Rethinking the Human
We all have a sense of what it means to be a person, but how do we conceptualize that intuition? What is the connection between a person and their human nature? Where does mind fit in to the picture? This book draws upon the work of Joseph Ratzinger and Hans Urs von Balthasar, both of whom developed a perspective on these questions that is grounded in the early Church’s teaching on Christ and the Trinity. The possibilities of that teaching for understanding human personhood were generally lost for about fifteen centuries, but Ratzinger, in a bold assertion, believes that its retrieval has the power to challenge and reshape the whole of human thought.
The first part of the book offers an account of how von Balthasar and Ratzinger arrived at their theological understanding of personhood, paying particular attention to nineteenth- and early twentieth-century personalist thought. The second part draws out a number of the implications of this work and, in doing so, makes use of recent psychological theory. Finally, as a means of bringing into the picture the related philosophical notions of self, freedom and the soul, the book introduces and explores the concept of a «semblant».
Chapter 3: Key Expressions of Personalist Thought in the Twentieth Century
← 60 | 61 →CHAPTER 3
Key Expressions of Personalist Thought in the Twentieth Century
The twentieth century exhibited a flourishing interest and extensive ramification of personalist thought. There is vastly more material to cover than a single chapter permits and so my goals will be suitably modest: first, to give a sense to the reader of the broad directions taken by this intellectual current, drawing attention to links with the thinkers considered in the previous chapter, and secondly, to outline aspects of the thought of a number of personalists which will be highlighted in our discussion of von Balthasar and Ratzinger in Chapter 4. For there, we will need to ponder the questions: how did personalist thought appear to them as they were developing their own theologically inspired versions? Given that theological considerations were by no means the primary inspiration for most of the thinkers we will be examining, what were the elements which attracted these two scholars? The task here then is to prepare the groundwork for answers to these questions.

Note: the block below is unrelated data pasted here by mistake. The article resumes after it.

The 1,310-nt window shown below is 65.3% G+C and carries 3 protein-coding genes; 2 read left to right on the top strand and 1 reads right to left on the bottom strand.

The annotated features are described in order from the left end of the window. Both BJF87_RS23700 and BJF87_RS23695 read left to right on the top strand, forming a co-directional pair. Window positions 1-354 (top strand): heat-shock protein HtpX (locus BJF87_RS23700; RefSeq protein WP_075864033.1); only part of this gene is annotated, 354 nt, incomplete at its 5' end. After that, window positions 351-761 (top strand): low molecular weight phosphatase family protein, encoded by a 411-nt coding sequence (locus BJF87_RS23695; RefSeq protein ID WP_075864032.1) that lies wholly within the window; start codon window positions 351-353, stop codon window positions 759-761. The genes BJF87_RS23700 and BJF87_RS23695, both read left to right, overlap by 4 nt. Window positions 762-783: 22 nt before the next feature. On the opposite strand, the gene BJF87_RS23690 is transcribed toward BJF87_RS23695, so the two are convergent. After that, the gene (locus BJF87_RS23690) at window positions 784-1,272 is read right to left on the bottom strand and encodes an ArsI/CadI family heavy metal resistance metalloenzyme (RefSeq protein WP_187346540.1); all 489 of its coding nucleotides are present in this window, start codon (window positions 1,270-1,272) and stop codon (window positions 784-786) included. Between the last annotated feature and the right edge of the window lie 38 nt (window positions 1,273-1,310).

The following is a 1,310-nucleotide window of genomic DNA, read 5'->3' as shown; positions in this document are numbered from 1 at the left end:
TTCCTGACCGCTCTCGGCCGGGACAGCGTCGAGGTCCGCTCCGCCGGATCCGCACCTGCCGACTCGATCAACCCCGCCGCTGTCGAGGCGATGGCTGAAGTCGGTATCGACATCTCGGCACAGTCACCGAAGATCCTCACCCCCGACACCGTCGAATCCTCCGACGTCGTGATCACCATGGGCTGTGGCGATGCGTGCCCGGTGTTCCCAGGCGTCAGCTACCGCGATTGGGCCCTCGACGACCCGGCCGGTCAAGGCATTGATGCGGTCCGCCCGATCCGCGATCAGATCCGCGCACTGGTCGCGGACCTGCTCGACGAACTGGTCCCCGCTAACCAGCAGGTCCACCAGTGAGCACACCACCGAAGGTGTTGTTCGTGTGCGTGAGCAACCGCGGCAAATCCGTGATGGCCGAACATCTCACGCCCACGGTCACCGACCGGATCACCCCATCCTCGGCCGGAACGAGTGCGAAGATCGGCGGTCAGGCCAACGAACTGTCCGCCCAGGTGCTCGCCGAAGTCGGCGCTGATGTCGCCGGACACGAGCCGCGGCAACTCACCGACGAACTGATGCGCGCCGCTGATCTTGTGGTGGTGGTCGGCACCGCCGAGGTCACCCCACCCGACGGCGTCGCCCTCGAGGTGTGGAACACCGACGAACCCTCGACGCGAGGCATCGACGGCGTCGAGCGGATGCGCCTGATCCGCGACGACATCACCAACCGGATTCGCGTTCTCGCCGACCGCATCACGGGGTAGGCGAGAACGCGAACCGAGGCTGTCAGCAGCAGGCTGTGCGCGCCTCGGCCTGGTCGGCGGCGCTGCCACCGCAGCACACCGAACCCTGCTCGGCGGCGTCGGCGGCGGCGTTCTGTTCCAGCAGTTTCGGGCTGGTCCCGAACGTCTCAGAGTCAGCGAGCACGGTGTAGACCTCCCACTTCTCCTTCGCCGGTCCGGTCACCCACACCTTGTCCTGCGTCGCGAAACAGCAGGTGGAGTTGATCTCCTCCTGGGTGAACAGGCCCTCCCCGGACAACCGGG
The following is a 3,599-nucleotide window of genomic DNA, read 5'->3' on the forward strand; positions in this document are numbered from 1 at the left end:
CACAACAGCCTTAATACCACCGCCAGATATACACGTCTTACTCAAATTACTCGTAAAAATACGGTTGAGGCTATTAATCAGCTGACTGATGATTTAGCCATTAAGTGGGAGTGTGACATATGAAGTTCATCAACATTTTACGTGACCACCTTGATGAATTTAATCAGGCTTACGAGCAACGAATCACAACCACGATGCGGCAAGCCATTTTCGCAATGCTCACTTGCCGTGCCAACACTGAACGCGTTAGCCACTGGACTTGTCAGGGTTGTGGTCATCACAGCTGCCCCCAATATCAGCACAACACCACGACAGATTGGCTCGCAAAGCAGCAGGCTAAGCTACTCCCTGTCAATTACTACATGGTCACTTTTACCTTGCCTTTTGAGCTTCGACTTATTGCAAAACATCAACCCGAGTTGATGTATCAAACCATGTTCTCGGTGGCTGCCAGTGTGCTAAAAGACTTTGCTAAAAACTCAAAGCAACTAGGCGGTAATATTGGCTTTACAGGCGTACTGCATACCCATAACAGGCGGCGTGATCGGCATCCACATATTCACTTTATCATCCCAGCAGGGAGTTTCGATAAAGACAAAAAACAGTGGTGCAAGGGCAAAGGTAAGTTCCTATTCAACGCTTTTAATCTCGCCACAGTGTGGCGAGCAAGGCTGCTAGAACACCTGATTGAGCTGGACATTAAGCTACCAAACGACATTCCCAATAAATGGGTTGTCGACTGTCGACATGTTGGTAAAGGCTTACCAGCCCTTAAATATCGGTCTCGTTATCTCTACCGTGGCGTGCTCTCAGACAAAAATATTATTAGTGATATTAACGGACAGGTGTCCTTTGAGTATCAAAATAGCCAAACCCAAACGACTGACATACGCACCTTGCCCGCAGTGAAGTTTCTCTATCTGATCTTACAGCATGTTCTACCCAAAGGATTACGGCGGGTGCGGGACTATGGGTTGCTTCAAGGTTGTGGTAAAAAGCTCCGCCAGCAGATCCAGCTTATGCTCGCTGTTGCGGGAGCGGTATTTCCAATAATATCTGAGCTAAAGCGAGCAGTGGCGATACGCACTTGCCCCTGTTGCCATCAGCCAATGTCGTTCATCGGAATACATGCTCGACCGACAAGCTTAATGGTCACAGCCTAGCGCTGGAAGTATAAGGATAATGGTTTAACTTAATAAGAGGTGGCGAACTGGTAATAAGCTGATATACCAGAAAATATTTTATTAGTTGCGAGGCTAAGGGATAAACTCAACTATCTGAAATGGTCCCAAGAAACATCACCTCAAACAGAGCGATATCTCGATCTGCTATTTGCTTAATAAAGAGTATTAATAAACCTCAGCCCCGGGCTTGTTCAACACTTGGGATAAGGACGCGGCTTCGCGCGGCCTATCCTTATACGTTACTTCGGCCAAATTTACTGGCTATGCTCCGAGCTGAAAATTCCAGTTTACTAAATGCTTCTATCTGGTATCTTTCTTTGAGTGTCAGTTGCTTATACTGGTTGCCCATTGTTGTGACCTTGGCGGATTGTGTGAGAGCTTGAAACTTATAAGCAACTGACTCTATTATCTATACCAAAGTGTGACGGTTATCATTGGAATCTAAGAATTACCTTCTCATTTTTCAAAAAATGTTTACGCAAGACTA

Who, in particular, will be the focus of our investigation? It is widely recognized that the twentieth century saw a flourishing of personalist and quasi-personalist thought within Western intellectual life. Beyond the iconic figure of Martin Buber stand lesser known names such as Rosenzweig and Ebner.1 Within Catholic theology one can observe ← 61 | 62 →a persistent attempt to marry personalist ideas with more traditional Thomistic philosophy, Maritain, Gilson and Wojtyła being the...
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